Running Frenemies, by Chris Cantrell

By Chris Cantrell (aka Vinton Storm)

About six weeks ago, an acquaintance of mine introduced me to a relatively new Facebook running group: MURCA: Marine UltraRunners Club of America.  This seemed harmless enough and even enjoyable.  Marines sharing a passion for running farther than many want to drive.  I’m broken in the same way as these guys and gals.  I’d been through the meat grinder and earned the title as one of Uncle Sam’s Misguided Children, a leatherneck, a jarhead…you choose the title.  I consider each of them a term of endearment.  I had also completed a few ultramarathons.

This new online social circle was comfortable.  These were my people, jaded and sarcastic.  The wit was fast and sharp.  I expected that. It was reassuring.  However, there was a dark side.  A consequence I did not foresee.  It wasn’t a result of the group itself.  It was the collective mindset of the individuals therein.  It took me a while to recognize what was happening.

You see I’m just a knuckle dragging infantry Marine with a high school education.  Additionally, I was preparing to run as many miles as possible on a treadmill in 48 hours to raise money to benefit medical research funded by the Alzheimer’s Association.  These factors combined to obscure my vision of what was actually flowing beneath the surface of MURCA.

As I prepared for my challenge, I learned of Frank Bozanich as runner in his 70s who had won races at every distance he tackled in his younger years and was on track to run 4,400 miles for 2017.  He had conquered the roads, the track, and the trails, and then went on to brave Alaska as a law enforcement officer after leaving the Marine Corps.  Yet, I still didn’t see it.

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Frank Bozanich, AUA Ultrarunning Hall of Fame, inducted in 2013. Ran 4,420 miles in 2017 at age 72.

After, I completed my challenge.  There was a certain sense of accomplishment and relief.  It was time to rest. I had run 118.55 miles in 48 hours on a treadmill, and raised money for a good cause.  I had reached a new milestone in my, as of yet, brief ultramarathon career.  Not a bad day’s work for a guy who had never been an elite athlete.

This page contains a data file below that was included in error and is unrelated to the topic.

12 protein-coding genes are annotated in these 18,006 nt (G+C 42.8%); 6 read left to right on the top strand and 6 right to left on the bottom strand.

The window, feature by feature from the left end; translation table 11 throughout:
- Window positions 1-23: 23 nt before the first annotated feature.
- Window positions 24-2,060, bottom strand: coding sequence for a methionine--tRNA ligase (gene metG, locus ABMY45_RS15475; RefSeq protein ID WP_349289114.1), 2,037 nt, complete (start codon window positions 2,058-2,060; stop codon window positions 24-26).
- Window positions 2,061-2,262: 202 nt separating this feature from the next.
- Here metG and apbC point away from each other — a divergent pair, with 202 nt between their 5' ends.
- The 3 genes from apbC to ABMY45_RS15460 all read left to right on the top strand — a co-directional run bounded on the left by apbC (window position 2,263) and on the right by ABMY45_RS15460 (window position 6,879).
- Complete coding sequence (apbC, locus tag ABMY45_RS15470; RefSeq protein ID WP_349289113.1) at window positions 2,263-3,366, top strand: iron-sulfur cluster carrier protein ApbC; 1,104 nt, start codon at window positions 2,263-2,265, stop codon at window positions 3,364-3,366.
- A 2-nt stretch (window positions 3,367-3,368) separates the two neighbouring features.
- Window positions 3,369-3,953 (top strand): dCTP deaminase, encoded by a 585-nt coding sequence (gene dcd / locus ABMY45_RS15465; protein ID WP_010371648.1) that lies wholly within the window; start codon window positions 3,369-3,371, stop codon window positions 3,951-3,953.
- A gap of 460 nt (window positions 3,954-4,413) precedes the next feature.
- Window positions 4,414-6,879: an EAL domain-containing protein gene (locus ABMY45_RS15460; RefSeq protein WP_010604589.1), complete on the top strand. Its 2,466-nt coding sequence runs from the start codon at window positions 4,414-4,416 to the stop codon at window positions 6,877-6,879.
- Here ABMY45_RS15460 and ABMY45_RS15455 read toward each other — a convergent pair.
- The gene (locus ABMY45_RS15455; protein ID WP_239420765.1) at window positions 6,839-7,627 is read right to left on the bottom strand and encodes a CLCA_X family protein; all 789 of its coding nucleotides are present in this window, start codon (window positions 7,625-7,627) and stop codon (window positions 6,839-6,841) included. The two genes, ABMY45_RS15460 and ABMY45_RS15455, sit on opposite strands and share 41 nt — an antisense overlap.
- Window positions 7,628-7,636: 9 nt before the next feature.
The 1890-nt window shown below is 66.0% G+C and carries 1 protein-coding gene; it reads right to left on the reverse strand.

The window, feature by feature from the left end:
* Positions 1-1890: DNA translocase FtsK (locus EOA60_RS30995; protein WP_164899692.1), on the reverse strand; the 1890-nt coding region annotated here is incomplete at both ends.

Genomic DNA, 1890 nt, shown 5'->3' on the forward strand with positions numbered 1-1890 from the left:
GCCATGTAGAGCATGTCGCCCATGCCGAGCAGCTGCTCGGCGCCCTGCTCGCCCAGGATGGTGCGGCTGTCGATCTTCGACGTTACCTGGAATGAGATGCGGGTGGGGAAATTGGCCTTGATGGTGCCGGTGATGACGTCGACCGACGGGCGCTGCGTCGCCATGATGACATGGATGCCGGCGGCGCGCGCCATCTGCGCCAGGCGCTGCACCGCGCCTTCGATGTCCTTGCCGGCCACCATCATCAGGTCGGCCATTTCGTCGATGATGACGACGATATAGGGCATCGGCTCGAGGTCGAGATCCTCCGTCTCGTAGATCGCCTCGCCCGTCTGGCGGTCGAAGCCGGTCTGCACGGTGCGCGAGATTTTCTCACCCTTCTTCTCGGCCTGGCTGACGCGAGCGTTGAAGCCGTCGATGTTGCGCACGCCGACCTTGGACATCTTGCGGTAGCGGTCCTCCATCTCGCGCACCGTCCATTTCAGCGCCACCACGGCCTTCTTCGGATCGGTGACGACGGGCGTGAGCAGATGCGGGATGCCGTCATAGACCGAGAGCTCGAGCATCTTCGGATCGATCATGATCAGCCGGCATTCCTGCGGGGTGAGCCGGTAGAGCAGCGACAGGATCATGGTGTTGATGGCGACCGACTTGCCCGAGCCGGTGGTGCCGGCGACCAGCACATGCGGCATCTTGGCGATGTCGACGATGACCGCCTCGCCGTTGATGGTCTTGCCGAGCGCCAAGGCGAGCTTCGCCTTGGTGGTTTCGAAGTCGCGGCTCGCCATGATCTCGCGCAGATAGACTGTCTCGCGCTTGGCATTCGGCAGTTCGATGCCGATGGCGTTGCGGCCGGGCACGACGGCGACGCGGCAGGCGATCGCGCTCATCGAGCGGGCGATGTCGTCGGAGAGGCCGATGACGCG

As I spent days in a recliner recovering, I began to learn more of the MURCA members.  There is Butch Britton.  By his own account, he’s no spring chicken.  We chatted one night about that fact we had participated in the 2017 C&O Canal 100 mile race.  Butch runs races with the photo of a deceased service member on his back. After completing each race, he sends the finisher’s award and a letter to the family of the deceased service member to let them know that their sacrifice is not forgotten.

Jeff Rock, MURCA’s frozen frenemy, often trains and races in sub-zero temps.

Then it really ramped up: Darryl Peterson, 4th in the Triple Crown of 200s.  Jeff Rock, Tuscobia and Arrowhead 135 finisher.  Jimmie Barnes, 13th best 48 hour finish in the United States for 2017.   And if all that wasn’t enough, I don’t even have to leave my easy chair to get “chicked.” Maggie Seymour ran across the entire continental United States last year.  And then it hit me.

Maggie Seymour, ran across the United States after leaving the Marine Corps, continuing to serve a cause greater than herself.

How did I not see this coming?  Nope, not a game of one upsmanship.  It is deeper than that.  It is at the core of every Marine.  It is more than just the sense of adventure.  It is more than clearing one’s head in the middle of nowhere on a trail most won’t take.  It is a drive to be the best.  The best each of us can be.  I had come home to an environment I left more nearly 24 years ago.  One where the man next to you will berate you for fumbling a simple phrase, but pull you up by the boot straps two seconds later.

Darryl Peterson, Triple Crown of 200s, and other feats of extreme endurance.

These hardnosed, uber driven members of our smallest armed force were no friends at all.  They in fact were enemies:  enemies of my contentment, enemies of settling for less than what is possible, and enemies of the ordinary.

I ran 48 hours on a treadmill.  La dee freakin’ dah.  That’s not all I’m capable of.  It didn’t kill me.  With each photo and post of an epic training run or race finish, I hear things in the back of my mind.  Things like “Well, Nancy what are you waiting for? You haven’t run all the miles yet!”

I appreciate these new broken, intelligent, driven frenemies.  Who knows what their example, encouragement, and accountability will inspire me to accomplish.

Run Far Be Safe-

Vinton Storm

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The author, Chris Cantrell, 48 hours and 118.55 miles…on a TREADMILL.

 

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